2. Each person is capable of the direct and unmediated experience of the Sacred.

3. Silence and simplicity have a necessary role in communal and individual spiritual life.

4. Our understanding and experience of the Sacred is nurtured and enlarged in community.

5. We welcome the truth from whatever source it may come and believe that our understanding of the world and human nature are continually evolving and deepening. Therefore, we affirm a sense of the continuing and ongoing nature of theological insight, teaching, and claims. 

My Quaker Practice

My spirituality is shaped and nourished by my Quakerism. I belong to an unprogrammed Quaker Meeting, which means our liturgy is silent worship, punctuated by unplanned vocal ministry – personal sharing as individuals are so moved to do. I find the silence nourishing and a powerful time of reflection, meditation, and contemplation. 

Quakerism aligns with my commitment to theological realism, in that Quaker theology is humble and focused on the layers of meaning in the various theological claims it makes.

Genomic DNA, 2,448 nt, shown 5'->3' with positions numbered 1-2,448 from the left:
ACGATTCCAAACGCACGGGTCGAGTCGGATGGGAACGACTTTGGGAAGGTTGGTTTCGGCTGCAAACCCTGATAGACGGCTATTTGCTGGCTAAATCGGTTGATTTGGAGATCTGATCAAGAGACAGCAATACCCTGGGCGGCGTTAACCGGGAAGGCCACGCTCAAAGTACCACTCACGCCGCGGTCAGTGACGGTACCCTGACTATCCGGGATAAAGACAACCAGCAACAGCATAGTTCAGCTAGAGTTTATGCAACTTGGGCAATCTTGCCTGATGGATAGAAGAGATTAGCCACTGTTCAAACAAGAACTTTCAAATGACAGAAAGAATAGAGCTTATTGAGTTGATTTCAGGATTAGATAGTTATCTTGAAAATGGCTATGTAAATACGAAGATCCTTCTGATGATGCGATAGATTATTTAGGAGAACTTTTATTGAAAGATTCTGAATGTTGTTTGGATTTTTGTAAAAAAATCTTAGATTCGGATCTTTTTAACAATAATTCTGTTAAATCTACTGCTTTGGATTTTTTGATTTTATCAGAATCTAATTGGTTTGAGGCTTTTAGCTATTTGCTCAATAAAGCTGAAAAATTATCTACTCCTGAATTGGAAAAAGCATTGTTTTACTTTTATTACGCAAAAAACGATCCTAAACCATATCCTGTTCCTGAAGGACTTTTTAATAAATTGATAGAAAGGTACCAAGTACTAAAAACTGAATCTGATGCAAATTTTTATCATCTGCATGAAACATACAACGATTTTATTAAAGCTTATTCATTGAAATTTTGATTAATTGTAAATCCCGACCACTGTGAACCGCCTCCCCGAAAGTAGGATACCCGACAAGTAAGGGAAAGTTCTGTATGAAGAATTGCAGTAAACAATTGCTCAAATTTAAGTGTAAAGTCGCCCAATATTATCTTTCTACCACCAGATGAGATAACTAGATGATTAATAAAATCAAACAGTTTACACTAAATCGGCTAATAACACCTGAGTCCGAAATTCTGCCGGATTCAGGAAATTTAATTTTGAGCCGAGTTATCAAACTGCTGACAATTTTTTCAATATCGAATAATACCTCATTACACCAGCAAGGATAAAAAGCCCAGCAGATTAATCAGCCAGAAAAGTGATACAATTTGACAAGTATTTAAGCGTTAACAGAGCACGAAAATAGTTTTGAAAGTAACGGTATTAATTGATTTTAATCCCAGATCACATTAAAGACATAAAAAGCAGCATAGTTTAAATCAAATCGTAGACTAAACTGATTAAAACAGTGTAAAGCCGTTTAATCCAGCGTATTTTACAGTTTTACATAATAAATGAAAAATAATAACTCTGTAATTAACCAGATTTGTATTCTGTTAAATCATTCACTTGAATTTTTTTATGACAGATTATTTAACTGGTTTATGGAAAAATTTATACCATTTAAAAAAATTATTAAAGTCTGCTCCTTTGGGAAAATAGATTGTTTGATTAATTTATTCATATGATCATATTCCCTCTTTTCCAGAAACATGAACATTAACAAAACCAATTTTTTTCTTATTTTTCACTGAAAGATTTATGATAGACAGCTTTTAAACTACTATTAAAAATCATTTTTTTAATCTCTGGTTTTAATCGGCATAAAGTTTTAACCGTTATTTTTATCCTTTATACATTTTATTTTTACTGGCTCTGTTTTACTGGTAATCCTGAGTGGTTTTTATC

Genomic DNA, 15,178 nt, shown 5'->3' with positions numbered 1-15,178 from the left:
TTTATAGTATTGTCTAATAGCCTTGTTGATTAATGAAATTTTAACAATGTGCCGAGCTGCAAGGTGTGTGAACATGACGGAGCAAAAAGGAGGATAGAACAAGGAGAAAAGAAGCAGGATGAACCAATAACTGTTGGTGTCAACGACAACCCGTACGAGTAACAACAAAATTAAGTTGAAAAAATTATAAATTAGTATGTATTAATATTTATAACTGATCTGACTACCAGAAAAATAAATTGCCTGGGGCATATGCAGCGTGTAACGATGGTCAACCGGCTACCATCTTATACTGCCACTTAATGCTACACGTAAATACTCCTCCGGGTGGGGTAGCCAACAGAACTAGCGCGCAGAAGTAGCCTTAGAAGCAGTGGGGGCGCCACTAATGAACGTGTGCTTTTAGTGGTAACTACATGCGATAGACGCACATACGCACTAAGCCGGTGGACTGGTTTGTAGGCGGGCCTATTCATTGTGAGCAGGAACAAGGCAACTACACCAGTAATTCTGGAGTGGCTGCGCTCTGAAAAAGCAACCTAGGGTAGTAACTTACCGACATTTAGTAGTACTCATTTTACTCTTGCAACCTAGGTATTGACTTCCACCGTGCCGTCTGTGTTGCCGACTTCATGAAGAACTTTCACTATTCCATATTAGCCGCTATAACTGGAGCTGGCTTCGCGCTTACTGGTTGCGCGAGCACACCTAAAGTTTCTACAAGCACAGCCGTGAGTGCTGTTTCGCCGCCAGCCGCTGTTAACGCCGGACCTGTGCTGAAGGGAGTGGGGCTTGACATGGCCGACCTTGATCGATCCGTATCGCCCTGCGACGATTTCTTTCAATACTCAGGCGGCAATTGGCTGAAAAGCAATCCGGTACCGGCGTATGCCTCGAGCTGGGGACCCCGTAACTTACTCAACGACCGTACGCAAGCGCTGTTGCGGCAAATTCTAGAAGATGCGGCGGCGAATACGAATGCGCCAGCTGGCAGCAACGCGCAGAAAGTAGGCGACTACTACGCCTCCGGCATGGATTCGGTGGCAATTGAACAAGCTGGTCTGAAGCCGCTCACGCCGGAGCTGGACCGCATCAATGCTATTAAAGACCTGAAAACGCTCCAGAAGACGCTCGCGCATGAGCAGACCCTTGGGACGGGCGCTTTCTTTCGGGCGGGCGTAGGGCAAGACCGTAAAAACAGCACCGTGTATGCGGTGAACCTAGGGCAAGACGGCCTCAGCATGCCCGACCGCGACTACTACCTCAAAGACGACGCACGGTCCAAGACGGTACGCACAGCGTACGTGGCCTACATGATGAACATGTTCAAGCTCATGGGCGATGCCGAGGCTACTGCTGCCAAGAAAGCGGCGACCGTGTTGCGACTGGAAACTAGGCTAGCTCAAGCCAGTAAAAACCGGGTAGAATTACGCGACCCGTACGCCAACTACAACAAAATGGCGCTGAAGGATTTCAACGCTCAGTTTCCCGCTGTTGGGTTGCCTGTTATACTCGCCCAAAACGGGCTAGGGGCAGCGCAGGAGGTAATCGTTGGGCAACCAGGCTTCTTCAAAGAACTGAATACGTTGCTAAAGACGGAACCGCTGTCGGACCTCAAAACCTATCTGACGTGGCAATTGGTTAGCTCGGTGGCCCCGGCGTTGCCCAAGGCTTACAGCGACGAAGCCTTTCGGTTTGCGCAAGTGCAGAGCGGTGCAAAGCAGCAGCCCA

(To learn more about Quakerism, check out Friends General Conference, a Quaker umbrella group.) Or see my brief introduction

The following are central aspects of my own Quaker practice and spirituality.


Much of authentic living is rooted in availability to others, to live in such a way as to embody hospitality. This availability implies a willingness to give others of our time, attention, affirmation, and resources – to be available to others through participation in their lives and genuine concern for them.

Availability accepts the challenge to live without walls, living openly in a way that our convictions can be seen, challenged, and questioned. Integrity implies that who we are religiously, is who we are simply and fully. This involves building friendships and authentic community outside our comfort zones and is motivated by authentic care and friendship. 

Availability is a form of kenotic love, and therefore should promote the concrete welfare of others and never be simply something self-serving. We can be tempted to think that we are making ourselves available and doing good, when in actuality we are imposing our own agenda on others, rather than respecting their radical otherness and particularity.  For availability to be authentic, we must avoid turning kenosis into a self-indulgent imposition of the self onto the other, in what Catherine Keller calls, “narcissistic projection.” 

Prayer and Meditation

Prayer is an expression of the heart and human intention. Prayer provides inspiration and orientation for the human spirit, focusing our highest hopes and desires. 

Yet prayer is not magic. To quote Jewish theologian Abraham Joshua Heschel, “Prayer may not bring water to parched fields, nor mend a broken bridge, nor rebuild a ruined city. But prayer can water an arid soul, mend a broken heart, and rebuild a weakened will.”